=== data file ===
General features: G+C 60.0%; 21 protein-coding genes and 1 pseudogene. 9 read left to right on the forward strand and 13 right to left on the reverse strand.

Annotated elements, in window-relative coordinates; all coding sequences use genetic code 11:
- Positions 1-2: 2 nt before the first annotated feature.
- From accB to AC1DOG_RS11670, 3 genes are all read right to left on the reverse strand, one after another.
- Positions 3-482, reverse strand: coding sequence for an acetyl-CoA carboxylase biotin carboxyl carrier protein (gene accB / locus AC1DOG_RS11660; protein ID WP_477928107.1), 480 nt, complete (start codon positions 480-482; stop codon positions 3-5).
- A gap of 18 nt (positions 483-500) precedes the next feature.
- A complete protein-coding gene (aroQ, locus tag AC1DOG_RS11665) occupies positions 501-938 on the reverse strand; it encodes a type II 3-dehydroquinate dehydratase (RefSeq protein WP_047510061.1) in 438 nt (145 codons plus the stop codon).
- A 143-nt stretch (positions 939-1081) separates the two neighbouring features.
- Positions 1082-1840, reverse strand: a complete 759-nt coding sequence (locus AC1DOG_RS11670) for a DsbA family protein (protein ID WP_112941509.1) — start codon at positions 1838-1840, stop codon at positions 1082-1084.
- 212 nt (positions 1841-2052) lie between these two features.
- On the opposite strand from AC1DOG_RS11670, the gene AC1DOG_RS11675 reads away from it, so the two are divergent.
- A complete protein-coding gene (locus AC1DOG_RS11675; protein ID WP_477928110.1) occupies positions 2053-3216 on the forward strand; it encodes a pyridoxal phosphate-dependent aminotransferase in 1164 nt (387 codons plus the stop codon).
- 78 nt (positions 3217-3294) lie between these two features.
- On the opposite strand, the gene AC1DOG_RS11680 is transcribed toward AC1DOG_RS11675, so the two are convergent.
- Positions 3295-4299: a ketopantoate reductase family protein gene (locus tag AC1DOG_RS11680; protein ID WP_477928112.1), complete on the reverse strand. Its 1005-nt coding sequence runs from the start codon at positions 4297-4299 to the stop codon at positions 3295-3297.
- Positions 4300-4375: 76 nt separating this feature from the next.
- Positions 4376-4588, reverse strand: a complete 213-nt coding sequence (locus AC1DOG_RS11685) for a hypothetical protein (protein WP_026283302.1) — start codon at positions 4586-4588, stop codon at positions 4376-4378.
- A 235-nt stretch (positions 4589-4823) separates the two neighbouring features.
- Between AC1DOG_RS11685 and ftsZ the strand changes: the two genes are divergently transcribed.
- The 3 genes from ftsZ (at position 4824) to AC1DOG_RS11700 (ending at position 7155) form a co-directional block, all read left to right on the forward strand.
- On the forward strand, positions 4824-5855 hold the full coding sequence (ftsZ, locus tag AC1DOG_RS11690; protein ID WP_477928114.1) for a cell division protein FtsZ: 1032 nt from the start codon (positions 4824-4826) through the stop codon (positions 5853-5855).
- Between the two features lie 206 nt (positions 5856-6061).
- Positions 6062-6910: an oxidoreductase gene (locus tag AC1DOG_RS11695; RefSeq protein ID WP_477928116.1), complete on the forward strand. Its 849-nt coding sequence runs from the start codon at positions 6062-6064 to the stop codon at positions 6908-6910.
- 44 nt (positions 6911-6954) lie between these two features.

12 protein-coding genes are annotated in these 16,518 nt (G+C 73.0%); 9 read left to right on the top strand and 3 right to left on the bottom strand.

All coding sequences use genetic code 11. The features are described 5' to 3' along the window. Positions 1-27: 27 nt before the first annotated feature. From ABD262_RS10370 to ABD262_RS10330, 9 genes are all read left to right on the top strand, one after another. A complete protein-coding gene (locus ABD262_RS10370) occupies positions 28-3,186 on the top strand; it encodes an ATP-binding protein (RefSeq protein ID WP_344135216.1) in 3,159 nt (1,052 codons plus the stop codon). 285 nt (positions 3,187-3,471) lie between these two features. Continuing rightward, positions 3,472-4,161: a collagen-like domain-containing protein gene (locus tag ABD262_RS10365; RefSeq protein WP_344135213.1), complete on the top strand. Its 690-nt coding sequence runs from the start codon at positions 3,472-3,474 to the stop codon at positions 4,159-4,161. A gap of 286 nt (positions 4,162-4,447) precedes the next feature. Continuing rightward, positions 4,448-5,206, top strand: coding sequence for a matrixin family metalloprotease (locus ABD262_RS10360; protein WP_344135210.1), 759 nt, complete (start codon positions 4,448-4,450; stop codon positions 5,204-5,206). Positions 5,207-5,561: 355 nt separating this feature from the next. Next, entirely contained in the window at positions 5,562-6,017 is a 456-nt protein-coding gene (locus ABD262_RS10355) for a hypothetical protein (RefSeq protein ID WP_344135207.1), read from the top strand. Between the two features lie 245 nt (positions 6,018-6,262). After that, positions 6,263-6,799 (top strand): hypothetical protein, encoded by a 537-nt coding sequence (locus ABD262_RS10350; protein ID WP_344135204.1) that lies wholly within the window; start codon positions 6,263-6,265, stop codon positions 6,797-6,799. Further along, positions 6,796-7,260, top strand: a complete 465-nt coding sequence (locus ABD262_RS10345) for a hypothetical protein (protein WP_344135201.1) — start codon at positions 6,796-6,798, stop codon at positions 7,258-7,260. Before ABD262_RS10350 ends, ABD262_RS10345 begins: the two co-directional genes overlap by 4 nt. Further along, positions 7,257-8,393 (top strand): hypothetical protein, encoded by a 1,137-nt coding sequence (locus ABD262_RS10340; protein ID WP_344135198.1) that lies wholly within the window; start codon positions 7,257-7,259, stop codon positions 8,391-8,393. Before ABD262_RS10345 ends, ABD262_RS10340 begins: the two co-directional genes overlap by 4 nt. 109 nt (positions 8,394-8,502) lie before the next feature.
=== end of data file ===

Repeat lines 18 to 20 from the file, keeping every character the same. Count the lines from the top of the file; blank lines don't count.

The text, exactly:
- A 235-nt stretch (positions 4589-4823) separates the two neighbouring features.
- Between AC1DOG_RS11685 and ftsZ the strand changes: the two genes are divergently transcribed.
- The 3 genes from ftsZ (at position 4824) to AC1DOG_RS11700 (ending at position 7155) form a co-directional block, all read left to right on the forward strand.